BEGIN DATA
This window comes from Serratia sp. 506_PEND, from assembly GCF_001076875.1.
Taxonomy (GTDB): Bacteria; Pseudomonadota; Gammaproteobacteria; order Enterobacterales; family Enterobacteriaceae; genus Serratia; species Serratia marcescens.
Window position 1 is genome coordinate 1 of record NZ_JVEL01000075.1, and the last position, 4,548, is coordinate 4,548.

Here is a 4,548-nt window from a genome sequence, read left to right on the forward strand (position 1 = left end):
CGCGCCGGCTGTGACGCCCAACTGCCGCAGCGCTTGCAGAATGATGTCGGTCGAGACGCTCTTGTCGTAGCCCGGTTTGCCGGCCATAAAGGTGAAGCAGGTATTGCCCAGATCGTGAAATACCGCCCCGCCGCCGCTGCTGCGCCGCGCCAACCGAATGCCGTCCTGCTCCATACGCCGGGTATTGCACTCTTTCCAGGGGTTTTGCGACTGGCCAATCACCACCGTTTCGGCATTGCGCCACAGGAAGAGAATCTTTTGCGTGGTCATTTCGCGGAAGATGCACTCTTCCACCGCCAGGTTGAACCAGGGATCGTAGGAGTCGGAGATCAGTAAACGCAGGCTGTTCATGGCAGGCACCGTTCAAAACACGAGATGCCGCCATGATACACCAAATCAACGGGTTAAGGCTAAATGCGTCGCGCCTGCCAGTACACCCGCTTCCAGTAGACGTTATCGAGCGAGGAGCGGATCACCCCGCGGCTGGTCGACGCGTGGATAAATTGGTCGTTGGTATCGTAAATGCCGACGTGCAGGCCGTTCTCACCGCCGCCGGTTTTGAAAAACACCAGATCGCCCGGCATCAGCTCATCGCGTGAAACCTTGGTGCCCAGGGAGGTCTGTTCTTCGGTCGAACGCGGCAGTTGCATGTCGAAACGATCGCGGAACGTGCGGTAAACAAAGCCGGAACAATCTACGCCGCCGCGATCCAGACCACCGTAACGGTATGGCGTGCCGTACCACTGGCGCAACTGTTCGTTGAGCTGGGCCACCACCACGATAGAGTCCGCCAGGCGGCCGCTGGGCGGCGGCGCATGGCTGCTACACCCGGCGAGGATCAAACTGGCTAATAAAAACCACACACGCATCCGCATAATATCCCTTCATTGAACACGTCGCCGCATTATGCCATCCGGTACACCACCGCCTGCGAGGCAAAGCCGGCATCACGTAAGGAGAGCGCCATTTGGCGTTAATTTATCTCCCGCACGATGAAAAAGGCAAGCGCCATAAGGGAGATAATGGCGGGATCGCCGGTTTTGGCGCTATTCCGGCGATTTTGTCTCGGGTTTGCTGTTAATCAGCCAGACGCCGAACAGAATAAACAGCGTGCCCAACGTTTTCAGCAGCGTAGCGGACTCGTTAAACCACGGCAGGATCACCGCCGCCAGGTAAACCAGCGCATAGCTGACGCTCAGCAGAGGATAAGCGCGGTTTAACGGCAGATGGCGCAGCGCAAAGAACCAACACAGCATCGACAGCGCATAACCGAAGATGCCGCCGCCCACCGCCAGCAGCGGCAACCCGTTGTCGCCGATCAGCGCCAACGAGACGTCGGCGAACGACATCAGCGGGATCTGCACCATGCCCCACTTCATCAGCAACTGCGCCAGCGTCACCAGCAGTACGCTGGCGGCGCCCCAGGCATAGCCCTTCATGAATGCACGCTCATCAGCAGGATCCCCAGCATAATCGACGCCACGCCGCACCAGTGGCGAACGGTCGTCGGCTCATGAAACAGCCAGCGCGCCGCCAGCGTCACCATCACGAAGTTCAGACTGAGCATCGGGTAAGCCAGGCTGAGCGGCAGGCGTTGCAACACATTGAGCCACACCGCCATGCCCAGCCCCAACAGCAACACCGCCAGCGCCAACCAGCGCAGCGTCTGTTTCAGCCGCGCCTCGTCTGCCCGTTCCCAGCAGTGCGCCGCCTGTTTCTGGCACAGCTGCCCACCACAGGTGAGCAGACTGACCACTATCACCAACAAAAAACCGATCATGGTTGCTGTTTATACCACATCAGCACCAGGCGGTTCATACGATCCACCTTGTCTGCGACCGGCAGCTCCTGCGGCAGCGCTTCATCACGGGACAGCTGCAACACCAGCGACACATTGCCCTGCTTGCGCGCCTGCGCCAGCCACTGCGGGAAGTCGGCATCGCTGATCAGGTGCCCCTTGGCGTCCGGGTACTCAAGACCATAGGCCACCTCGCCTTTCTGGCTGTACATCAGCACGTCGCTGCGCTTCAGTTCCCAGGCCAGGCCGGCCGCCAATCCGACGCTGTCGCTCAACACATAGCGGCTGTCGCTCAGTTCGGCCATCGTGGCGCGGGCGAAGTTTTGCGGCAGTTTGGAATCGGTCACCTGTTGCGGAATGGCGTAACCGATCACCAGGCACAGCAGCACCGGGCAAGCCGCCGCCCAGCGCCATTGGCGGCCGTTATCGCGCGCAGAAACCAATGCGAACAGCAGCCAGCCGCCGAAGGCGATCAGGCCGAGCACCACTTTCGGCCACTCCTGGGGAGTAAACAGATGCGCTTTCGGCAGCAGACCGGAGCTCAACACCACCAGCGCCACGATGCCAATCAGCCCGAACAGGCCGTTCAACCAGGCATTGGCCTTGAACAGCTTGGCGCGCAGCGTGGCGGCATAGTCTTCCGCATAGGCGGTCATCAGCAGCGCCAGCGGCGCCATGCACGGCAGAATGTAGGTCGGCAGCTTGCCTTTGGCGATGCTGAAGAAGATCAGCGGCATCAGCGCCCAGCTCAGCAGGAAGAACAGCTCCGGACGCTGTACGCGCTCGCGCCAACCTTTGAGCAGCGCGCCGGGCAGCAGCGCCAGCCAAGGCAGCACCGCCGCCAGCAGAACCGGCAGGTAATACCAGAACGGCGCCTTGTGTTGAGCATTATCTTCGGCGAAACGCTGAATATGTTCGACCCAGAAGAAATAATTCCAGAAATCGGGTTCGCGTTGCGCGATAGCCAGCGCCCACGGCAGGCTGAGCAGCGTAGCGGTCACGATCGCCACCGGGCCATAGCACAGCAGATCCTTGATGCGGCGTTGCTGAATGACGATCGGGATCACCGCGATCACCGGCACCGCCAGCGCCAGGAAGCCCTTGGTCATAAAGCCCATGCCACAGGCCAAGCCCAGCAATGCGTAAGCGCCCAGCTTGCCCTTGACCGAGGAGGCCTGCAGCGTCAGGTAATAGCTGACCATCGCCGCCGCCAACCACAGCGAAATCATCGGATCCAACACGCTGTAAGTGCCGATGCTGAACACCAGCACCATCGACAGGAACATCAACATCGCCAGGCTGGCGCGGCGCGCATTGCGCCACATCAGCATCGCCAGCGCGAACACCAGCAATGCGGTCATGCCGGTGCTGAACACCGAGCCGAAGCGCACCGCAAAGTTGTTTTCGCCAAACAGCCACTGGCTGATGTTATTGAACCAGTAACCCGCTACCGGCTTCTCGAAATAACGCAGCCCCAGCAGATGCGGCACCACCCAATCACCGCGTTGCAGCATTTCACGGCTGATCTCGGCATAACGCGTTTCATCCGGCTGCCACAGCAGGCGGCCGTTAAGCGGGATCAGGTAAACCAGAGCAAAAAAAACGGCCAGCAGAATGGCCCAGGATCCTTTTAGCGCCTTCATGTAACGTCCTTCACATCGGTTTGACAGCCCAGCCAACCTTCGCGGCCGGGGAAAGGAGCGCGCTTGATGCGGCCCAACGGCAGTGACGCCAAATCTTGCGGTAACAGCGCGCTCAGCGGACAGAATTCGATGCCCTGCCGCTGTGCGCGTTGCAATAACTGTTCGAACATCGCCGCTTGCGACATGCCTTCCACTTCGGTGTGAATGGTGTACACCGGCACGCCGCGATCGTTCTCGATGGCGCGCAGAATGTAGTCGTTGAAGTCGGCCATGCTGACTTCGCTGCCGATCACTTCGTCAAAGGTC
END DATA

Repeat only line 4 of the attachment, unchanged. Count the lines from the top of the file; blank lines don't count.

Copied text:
Here is a 4,548-nt window from a genome sequence, read left to right on the forward strand (position 1 = left end):